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Passport to Knowledge: "Live From the Auroras" (2003)
November 27, 2007

Target: Grades 6-10

Length: 60 minutes

Internet: http://passporttoknowledge.com   →

As long ago as 2200 B.C., the ancient Chinese called them the "Candle Dragon." Alaskan Natives have stories about spirits in the sky, playing soccer with a walrus skull. In 2001, a contemporary dance group created a dance to celebrate them, using NASA's satellite images in a dramatic combination of art, science and culture. Auroras-the northern and southern lights-remain one of nature's most beautiful and mysterious phenomena. But, powered by the interaction of the solar wind with Earth's magnetosphere, they are also the most visible indication of our planet's close connection to our local star, the sun.

AURORAS-LIVING WITH A STAR is the first of two PASSPORT TO KNOWLEDGE specials exploring the Sun-Earth Connection, and what's beginning to be called "space weather." Using spectacular images from one of the world's only low-light TV cameras able to capture the aurora in real-time, and from NASA astronauts in orbit, AURORAS explains the physics and chemistry that create these "fires in the sky." NASA researchers travel high up in Arctic Canada, close to the North Magnetic Pole, showing how Earth behaves like a giant magnet. Spectacular animations show how storms on the sun affect life on Earth, including airline travel, power grids and even the daily operations of the U.S. Air Force. On location with researchers and engineers from NASA Wallops in Svalbard, Norway, we discover why sounding rockets have a place alongside satellites in studying the aurora. Viewers see how the colors and shapes of the aurora relate to core science concepts such as electricity and magnetism, light and optics, and the structure and composition of Earth's atmosphere.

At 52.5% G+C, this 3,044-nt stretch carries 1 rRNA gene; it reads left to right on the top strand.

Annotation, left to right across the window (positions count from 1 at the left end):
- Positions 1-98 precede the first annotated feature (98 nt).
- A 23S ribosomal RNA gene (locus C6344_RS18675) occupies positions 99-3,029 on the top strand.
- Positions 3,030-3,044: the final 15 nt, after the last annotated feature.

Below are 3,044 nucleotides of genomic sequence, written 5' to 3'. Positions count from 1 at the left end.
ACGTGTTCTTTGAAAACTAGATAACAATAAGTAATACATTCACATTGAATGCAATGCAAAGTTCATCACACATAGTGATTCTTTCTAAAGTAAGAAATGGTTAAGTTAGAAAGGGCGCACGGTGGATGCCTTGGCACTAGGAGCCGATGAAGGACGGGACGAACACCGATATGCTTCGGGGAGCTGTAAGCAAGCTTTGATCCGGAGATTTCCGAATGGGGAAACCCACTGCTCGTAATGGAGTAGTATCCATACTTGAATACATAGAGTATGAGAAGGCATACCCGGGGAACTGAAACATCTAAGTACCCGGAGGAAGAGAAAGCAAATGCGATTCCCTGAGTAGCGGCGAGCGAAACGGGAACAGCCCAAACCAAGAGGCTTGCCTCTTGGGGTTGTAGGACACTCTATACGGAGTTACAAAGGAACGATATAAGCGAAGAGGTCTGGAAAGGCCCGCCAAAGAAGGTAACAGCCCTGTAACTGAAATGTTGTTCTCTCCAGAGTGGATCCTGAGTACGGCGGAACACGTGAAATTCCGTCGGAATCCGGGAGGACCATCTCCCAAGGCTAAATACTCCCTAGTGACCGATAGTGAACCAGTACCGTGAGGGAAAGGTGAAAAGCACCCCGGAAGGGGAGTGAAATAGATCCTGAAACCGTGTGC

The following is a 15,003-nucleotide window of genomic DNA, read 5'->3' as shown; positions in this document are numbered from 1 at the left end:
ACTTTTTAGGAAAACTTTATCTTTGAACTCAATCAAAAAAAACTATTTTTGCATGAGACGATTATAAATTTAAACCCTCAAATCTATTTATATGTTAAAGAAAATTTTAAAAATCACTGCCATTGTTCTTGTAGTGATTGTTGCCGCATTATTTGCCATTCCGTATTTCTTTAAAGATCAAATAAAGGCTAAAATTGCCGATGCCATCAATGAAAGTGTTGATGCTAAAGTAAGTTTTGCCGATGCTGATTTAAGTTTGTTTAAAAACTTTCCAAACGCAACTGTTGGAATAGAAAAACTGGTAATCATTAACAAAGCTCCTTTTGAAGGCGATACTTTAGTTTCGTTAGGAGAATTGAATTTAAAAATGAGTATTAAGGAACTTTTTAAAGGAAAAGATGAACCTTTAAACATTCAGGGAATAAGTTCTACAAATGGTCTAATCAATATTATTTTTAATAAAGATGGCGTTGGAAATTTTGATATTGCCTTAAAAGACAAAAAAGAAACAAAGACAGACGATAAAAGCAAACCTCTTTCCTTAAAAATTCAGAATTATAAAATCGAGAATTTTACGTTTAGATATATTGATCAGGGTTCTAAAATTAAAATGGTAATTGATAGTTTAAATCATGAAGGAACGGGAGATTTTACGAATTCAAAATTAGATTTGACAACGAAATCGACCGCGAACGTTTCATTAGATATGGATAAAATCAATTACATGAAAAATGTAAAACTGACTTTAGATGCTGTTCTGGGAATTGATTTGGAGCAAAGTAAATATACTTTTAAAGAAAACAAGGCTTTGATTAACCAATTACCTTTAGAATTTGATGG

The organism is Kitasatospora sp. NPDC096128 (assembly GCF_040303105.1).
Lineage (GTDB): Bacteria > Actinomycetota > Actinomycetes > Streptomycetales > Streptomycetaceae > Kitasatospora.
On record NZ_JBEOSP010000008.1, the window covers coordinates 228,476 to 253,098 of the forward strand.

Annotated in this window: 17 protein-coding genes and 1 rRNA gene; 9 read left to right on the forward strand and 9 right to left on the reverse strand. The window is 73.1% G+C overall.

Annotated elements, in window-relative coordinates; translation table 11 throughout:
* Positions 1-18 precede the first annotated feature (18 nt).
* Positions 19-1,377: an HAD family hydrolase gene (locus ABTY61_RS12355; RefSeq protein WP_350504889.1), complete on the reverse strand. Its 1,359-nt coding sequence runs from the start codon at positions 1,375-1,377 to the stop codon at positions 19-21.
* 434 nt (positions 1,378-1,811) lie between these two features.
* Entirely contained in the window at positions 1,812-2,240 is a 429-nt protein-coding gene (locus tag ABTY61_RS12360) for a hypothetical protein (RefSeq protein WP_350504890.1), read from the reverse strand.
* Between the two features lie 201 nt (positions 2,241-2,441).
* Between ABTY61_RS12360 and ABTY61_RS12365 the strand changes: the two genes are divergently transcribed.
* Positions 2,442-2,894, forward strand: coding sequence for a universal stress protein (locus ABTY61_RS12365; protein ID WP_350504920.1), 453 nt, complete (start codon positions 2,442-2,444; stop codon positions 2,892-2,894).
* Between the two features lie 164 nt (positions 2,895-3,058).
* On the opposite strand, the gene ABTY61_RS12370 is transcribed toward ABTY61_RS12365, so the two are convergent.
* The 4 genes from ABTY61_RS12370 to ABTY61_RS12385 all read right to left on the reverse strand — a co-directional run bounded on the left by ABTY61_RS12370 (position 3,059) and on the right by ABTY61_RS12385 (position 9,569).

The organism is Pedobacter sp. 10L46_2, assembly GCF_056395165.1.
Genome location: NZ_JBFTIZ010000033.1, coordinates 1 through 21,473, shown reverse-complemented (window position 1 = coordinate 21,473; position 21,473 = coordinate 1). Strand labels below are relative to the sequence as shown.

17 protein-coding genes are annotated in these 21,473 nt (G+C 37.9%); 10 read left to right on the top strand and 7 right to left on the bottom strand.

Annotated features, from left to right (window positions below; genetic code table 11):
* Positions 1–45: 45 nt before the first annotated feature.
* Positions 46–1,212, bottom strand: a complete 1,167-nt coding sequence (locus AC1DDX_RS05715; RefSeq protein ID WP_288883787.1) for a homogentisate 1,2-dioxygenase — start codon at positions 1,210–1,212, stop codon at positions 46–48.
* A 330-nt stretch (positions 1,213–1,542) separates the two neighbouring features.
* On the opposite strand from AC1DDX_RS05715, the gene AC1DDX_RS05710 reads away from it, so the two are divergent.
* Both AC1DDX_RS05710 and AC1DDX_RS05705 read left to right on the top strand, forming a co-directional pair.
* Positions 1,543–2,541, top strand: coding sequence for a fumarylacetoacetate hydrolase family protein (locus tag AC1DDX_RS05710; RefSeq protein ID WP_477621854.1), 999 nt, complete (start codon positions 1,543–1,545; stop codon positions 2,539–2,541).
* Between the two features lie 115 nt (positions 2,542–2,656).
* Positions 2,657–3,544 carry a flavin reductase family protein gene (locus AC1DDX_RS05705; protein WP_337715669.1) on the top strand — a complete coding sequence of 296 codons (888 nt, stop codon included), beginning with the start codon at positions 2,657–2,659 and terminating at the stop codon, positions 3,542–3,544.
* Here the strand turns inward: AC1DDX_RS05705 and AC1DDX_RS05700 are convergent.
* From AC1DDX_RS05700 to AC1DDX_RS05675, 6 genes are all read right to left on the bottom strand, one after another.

This program was first broadcast on NASA TV Education File Schedule March 18, 2003.

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